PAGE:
Cambridge Dictionaries online Cambridge Dictionaries online

The most popular online dictionary and thesaurus for learners of English

English definition of “effect”

effect

noun  /ɪˈfekt/ us  

effect noun (RESULT)

[C/U] the result of a particular influence; something that happens because of something else: [C] The medicine had the effect of making me sleepy. [C] Cold water slows hurricane growth, but warm water has the opposite effect. [U] The new management actually has not had much effect on us.

effect noun (USE)

[U] (esp. of rules or laws) official or legal use: Winter parking rules are in effect (= must be obeyed) . All salary increases will take effect (= begin) in January.

effect

verb [T]  /ɪˈfekt/ us  

effect verb [T] (ACHIEVE)

to achieve something and cause it to happen: It will take years to effect meaningful changes in the educational system.
(Definition of effect from the Cambridge Academic Content Dictionary © Cambridge University Press)
What is the pronunciation of effect?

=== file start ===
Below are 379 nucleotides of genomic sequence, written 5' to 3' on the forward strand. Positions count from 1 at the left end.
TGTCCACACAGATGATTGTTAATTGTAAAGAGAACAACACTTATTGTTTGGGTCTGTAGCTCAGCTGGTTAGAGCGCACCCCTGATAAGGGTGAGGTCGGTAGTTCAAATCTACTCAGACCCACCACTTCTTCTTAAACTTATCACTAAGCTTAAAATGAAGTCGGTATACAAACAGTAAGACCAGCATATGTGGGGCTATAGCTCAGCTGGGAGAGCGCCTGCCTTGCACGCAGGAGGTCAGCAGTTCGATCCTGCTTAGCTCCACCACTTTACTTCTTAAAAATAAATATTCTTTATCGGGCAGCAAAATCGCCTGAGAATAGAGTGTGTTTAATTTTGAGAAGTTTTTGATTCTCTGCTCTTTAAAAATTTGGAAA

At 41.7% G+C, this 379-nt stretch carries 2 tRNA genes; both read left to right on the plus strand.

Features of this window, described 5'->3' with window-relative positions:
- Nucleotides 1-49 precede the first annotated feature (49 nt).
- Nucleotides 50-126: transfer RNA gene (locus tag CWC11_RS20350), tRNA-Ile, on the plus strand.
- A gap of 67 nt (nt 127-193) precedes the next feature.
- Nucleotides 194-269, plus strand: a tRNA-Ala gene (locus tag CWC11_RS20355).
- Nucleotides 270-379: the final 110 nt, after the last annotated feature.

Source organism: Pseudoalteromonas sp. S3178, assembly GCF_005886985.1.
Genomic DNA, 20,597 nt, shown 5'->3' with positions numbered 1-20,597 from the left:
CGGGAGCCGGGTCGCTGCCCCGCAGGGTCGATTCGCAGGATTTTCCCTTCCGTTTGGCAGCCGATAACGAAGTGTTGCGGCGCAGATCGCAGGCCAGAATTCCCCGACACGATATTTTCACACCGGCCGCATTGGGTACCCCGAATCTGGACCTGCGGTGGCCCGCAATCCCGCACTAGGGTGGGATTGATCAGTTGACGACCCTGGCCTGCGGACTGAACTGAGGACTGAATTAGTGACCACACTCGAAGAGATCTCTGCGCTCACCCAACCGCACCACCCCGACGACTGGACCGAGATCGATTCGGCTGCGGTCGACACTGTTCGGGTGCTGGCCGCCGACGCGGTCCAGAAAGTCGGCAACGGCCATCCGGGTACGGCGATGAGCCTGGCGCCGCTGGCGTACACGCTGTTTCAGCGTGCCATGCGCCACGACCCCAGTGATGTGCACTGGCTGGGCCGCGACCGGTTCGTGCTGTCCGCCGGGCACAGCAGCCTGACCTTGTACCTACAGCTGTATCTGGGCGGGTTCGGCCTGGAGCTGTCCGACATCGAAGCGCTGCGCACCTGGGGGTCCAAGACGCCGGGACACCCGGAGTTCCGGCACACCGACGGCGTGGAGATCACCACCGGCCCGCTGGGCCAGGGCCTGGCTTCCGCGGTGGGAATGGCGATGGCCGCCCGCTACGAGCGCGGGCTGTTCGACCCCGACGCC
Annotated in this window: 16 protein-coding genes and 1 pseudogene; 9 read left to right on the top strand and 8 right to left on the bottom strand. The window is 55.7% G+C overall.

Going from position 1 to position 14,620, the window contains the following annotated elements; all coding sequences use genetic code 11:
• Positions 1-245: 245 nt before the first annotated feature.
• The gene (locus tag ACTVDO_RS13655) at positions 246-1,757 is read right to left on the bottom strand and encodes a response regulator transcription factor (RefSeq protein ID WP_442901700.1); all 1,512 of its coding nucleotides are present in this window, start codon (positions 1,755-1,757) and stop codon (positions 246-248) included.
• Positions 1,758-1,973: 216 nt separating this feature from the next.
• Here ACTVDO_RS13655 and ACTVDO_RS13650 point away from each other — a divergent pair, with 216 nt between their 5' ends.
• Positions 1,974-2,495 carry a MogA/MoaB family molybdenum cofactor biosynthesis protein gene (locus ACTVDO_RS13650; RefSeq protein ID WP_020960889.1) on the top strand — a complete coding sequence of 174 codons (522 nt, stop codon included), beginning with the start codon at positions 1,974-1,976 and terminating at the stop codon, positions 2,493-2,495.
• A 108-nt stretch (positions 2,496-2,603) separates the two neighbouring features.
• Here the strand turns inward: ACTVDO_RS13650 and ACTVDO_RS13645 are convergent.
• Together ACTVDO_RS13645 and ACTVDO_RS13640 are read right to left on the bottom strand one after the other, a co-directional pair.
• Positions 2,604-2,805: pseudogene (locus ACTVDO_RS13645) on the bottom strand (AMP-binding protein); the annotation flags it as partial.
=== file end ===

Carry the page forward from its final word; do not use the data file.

Add Cambridge dictionaries to your browser to your website

Definitions of “effect” in other dictionaries

Word of the Day

bright spark

a person who is intelligent, and full of energy and enthusiasm

Word of the Day

Highly delighted, bitterly disappointed, ridiculously cheap: adverbs for emphasis.

by Liz Walter,
October 22, 2014
We often make adjectives stronger by putting an adverb in front of them. The most common ones are very and, for a stronger meaning, extremely: He was very pleased. The ship is extremely large. However, we don’t use very or extremely for adjectives that already have a strong meaning, for example fantastic,

Read More 

life tracking noun

October 20, 2014
the use of one or more devices or apps to monitor health, exercise, how time is spent, etc.

Read More